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May Stoesser Scholarship honors legacy in teaching excellence

by Sal Nudo / Feb 22, 2017

Irene Stoesser, Barbara Mengarelli, Ana Gruber, and Interim Dean James D. Anderson at the 2016 Student Recognition Brunch

Irene Stoesser, Barbara Mengarelli, Ana Gruber, and
Interim Dean James D. Anderson at the 2016 Student Recognition Brunch

When alumna May Larson Stoesser returned to the College of Education in 1998 for her class’s 60th reunion, it didn’t take long, according to one of her daughters, before several students at the Education Building were sitting around her in a half circle, listening intently and freely sharing their educational aspirations while learning about classroom tactics. As someone who was always curious about other people, the now-deceased May simply had that engaging effect on people of all ages.

“She was more or less interviewing them and asking them their interests, their goals, and they were enthralled,” said Barbara Mengarelli, one of May’s four children who accompanied her mother to the Illinois campus that weekend.

May Stoesser with schoolchildren
May Stoesser in 1939 with kindergartners from Logan School

Born in Sweden in 1916, May seemed destined to become an educator, which she was for more than 30 years as a kindergarten and primary teacher in the Chicago Public Schools. Her talent, passion, and dedication inspired her four children—Katherine (71), Irene (69), John (66), and Barbara (63)—to establish the May Larson Stoesser Scholarship in memory of their mother. The gift supports students studying in elementary education.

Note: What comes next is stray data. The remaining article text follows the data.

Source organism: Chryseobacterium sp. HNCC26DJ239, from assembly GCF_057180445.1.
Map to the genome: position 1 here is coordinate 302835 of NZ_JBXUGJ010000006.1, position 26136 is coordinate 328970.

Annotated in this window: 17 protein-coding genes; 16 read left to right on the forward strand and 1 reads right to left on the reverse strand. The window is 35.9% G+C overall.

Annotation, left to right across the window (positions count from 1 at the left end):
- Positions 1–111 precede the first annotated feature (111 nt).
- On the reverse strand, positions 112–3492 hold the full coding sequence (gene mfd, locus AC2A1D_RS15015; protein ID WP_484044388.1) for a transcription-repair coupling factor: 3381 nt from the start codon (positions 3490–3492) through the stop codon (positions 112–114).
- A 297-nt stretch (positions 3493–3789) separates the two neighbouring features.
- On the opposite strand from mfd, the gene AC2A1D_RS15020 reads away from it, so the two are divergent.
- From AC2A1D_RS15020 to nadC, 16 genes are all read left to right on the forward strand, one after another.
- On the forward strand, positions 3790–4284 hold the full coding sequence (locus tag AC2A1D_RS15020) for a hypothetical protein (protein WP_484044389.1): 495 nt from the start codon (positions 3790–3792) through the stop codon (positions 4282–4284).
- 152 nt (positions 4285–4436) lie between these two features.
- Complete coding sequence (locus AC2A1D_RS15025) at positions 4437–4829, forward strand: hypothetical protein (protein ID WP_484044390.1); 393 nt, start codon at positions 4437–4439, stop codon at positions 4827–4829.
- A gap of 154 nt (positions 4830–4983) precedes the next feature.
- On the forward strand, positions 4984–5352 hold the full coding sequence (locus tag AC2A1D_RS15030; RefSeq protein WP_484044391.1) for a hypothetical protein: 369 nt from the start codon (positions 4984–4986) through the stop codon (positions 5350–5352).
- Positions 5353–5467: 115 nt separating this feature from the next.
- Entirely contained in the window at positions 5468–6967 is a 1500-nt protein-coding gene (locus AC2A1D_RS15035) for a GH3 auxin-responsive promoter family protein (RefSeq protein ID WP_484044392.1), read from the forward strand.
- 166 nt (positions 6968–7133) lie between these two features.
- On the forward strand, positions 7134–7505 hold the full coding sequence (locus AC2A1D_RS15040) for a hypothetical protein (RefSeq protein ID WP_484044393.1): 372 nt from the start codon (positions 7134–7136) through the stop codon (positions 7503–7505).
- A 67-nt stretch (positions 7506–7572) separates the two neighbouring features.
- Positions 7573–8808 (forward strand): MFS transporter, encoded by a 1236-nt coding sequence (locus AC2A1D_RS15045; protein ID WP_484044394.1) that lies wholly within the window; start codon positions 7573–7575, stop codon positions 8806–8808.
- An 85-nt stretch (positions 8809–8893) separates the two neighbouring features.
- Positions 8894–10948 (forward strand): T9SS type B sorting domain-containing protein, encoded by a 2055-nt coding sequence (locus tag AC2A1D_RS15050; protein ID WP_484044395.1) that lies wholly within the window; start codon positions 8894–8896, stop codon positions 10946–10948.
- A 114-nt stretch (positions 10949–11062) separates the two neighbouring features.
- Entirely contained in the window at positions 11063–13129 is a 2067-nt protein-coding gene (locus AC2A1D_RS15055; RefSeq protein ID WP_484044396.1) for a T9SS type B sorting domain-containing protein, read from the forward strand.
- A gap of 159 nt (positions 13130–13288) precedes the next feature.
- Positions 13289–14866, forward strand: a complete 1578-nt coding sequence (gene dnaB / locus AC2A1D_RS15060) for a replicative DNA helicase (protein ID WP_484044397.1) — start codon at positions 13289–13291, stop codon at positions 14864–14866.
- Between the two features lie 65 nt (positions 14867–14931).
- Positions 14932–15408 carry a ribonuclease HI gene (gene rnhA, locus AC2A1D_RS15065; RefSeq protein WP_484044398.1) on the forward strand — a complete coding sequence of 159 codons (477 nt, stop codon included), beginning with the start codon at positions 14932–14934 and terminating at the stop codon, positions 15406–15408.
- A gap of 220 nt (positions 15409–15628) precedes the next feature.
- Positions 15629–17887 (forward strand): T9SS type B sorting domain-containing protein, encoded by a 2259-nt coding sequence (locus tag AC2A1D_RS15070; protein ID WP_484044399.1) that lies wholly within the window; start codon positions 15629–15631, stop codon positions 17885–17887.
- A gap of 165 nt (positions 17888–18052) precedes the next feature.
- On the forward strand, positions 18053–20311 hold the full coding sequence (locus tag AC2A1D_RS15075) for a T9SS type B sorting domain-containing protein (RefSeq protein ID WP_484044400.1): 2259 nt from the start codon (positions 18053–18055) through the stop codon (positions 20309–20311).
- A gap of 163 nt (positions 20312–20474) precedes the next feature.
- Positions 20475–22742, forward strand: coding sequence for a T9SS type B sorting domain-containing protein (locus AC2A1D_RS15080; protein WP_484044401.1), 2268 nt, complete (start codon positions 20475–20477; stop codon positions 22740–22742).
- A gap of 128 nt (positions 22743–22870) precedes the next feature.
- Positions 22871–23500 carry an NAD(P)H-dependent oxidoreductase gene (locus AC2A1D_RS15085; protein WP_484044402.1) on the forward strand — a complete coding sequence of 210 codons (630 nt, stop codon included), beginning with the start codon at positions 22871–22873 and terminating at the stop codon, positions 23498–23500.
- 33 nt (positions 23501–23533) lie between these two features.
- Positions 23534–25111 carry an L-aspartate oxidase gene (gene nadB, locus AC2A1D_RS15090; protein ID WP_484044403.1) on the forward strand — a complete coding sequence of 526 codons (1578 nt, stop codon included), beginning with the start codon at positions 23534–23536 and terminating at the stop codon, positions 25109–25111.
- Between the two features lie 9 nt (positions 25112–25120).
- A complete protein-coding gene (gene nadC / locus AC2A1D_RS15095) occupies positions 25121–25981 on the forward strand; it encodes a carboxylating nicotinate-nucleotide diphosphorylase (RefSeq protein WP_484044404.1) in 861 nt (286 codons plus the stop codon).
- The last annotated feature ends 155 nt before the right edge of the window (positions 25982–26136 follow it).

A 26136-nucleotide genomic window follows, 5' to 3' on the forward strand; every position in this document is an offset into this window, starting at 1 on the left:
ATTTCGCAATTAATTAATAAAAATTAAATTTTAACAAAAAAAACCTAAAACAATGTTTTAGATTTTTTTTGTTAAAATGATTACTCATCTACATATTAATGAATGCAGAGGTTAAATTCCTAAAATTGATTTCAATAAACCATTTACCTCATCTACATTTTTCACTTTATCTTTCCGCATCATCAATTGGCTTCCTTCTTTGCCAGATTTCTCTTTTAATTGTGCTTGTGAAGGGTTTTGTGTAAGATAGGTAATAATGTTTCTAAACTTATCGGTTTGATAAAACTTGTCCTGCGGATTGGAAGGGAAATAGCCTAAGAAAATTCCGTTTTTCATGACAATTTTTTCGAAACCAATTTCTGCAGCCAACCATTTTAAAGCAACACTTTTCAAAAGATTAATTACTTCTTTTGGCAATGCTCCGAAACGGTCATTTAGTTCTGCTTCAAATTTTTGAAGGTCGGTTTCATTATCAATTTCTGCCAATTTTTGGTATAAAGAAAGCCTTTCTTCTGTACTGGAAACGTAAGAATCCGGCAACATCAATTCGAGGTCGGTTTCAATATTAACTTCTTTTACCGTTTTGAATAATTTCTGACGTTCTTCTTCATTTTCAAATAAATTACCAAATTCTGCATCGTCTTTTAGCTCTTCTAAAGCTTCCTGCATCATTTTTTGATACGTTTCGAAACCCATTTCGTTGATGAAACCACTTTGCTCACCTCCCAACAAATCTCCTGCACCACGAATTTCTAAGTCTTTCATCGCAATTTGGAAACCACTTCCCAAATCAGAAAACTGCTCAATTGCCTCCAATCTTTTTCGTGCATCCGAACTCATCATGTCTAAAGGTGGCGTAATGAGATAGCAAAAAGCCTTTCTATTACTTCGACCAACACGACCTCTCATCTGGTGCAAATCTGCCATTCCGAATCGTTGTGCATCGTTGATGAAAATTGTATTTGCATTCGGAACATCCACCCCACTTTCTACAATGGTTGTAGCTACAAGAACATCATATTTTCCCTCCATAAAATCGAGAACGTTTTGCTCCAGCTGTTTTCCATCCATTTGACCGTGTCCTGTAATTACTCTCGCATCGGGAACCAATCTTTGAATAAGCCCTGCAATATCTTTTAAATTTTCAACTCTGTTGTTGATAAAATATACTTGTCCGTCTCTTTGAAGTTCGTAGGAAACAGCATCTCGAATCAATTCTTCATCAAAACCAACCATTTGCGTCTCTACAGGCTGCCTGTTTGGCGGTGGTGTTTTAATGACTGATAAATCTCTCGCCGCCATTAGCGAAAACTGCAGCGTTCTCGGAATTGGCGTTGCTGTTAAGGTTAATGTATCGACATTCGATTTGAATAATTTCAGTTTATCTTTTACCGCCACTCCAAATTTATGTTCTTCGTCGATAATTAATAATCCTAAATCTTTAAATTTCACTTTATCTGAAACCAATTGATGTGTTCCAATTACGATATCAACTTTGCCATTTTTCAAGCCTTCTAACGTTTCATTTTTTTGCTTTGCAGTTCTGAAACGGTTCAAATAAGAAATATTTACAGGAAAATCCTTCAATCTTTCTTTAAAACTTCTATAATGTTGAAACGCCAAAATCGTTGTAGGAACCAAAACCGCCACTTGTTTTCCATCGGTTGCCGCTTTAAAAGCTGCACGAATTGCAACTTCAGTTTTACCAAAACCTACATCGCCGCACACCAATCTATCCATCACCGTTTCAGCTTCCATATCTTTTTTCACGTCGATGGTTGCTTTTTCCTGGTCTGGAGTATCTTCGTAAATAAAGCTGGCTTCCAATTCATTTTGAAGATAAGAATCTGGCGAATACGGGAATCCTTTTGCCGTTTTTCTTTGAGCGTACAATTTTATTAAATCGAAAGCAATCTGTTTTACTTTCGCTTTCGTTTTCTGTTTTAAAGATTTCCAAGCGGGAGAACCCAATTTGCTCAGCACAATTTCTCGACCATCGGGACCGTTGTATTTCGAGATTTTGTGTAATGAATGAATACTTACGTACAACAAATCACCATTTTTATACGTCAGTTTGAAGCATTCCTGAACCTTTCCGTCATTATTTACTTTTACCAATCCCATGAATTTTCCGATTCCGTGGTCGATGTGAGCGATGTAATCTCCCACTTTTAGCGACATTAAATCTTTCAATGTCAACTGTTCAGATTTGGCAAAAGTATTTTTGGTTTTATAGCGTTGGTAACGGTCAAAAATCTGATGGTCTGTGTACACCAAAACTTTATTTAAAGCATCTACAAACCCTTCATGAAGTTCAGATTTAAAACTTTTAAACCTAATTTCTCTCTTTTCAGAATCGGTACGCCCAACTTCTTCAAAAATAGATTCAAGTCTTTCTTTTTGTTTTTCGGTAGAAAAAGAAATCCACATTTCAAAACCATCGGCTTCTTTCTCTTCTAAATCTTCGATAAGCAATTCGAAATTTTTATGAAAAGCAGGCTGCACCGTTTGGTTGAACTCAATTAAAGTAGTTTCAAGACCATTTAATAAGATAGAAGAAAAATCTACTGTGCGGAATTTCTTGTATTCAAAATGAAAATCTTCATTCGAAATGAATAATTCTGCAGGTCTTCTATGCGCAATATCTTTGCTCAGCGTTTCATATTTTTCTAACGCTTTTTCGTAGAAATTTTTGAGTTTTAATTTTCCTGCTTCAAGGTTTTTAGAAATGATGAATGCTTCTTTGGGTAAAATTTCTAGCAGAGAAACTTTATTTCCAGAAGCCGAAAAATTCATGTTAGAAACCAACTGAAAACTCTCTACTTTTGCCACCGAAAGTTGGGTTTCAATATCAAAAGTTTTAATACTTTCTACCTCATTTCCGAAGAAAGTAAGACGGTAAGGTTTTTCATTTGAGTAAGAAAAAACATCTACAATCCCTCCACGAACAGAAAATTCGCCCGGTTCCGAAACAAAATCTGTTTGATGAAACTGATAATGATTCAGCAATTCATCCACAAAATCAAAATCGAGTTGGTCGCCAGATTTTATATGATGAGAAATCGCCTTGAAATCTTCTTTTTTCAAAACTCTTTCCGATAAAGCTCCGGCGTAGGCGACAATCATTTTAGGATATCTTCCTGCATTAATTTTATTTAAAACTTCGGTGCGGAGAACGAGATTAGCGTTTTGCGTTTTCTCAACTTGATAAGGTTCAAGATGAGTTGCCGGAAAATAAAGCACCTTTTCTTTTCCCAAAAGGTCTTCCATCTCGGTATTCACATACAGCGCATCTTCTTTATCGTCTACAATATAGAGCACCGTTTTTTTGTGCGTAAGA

Befitting their mother’s legacy in education, the scholarship is based upon the teaching excellence of May, who received her bachelor’s degree from the College in 1938.

“Each teacher is going to be impacting, over the course of their career, several hundred students, if not more, so to do something that’s a lifelong legacy to our mother, who had a very young, eternal spirit to begin with, is very fitting,” said Barbara, who graduated in 1976 from the University of Illinois at Chicago and had a career in occupational therapy.

The gift in May’s name demonstrates in perpetuity her positive role in impacting thousands of children’s lives. In establishing the scholarship, the siblings were conscious of how much their mother loved her time at Illinois, where she attended school after receiving a teaching certificate from Chicago Normal.

“She loved the U of I,” Irene said. “From when we were little we would start hearing about her year at the University of Illinois and the friends she made and the experiences she had.”

Barbara, who “bleeds orange and blue” and spent three years at the Illinois campus before completing her degree at UIC, added: “By seventh grade I knew I was going to the U of I.” 

May married John Stoesser in 1943, and the two spent their succeeding decades together raising children, traveling the world when they could, and later enjoying their seven grandchildren and three great-grandchildren. May passed away in 2015 at age 99, and John died in 1991.